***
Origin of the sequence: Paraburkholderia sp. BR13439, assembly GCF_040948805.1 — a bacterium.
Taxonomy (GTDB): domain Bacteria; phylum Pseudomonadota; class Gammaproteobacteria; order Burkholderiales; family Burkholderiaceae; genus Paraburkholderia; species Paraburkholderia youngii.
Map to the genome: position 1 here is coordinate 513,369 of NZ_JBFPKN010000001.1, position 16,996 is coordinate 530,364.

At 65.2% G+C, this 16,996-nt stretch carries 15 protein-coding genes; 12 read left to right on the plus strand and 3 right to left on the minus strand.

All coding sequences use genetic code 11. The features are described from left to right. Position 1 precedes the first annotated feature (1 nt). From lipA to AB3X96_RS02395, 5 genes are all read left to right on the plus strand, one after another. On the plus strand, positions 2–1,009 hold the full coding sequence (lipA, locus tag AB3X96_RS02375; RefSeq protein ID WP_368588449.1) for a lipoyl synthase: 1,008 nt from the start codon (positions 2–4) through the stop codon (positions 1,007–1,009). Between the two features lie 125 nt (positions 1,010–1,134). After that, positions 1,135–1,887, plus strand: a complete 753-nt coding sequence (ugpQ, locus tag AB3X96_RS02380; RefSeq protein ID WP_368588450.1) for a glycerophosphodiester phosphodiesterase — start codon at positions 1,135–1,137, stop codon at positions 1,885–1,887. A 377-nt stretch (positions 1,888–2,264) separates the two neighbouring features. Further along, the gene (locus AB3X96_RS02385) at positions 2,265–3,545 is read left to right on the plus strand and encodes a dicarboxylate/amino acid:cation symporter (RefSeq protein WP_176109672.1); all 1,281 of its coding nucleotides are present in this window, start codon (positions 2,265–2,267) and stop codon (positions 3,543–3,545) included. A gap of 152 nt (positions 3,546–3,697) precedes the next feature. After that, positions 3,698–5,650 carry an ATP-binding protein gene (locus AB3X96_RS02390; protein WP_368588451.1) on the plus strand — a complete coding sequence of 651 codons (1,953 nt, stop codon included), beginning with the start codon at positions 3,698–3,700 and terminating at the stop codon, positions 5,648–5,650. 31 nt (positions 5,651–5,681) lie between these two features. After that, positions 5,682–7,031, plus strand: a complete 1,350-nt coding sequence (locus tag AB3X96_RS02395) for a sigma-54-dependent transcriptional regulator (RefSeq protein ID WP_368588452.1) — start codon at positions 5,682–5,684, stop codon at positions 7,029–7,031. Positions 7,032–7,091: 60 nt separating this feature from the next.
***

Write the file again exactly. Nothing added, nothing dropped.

Origin of the sequence: Paraburkholderia sp. BR13439, assembly GCF_040948805.1 — a bacterium.
Taxonomy (GTDB): domain Bacteria; phylum Pseudomonadota; class Gammaproteobacteria; order Burkholderiales; family Burkholderiaceae; genus Paraburkholderia; species Paraburkholderia youngii.
Map to the genome: position 1 here is coordinate 513,369 of NZ_JBFPKN010000001.1, position 16,996 is coordinate 530,364.

At 65.2% G+C, this 16,996-nt stretch carries 15 protein-coding genes; 12 read left to right on the plus strand and 3 right to left on the minus strand.

All coding sequences use genetic code 11. The features are described from left to right. Position 1 precedes the first annotated feature (1 nt). From lipA to AB3X96_RS02395, 5 genes are all read left to right on the plus strand, one after another. On the plus strand, positions 2–1,009 hold the full coding sequence (lipA, locus tag AB3X96_RS02375; RefSeq protein ID WP_368588449.1) for a lipoyl synthase: 1,008 nt from the start codon (positions 2–4) through the stop codon (positions 1,007–1,009). Between the two features lie 125 nt (positions 1,010–1,134). After that, positions 1,135–1,887, plus strand: a complete 753-nt coding sequence (ugpQ, locus tag AB3X96_RS02380; RefSeq protein ID WP_368588450.1) for a glycerophosphodiester phosphodiesterase — start codon at positions 1,135–1,137, stop codon at positions 1,885–1,887. A 377-nt stretch (positions 1,888–2,264) separates the two neighbouring features. Further along, the gene (locus AB3X96_RS02385) at positions 2,265–3,545 is read left to right on the plus strand and encodes a dicarboxylate/amino acid:cation symporter (RefSeq protein WP_176109672.1); all 1,281 of its coding nucleotides are present in this window, start codon (positions 2,265–2,267) and stop codon (positions 3,543–3,545) included. A gap of 152 nt (positions 3,546–3,697) precedes the next feature. After that, positions 3,698–5,650 carry an ATP-binding protein gene (locus AB3X96_RS02390; protein WP_368588451.1) on the plus strand — a complete coding sequence of 651 codons (1,953 nt, stop codon included), beginning with the start codon at positions 3,698–3,700 and terminating at the stop codon, positions 5,648–5,650. 31 nt (positions 5,651–5,681) lie between these two features. After that, positions 5,682–7,031, plus strand: a complete 1,350-nt coding sequence (locus tag AB3X96_RS02395) for a sigma-54-dependent transcriptional regulator (RefSeq protein ID WP_368588452.1) — start codon at positions 5,682–5,684, stop codon at positions 7,029–7,031. Positions 7,032–7,091: 60 nt separating this feature from the next.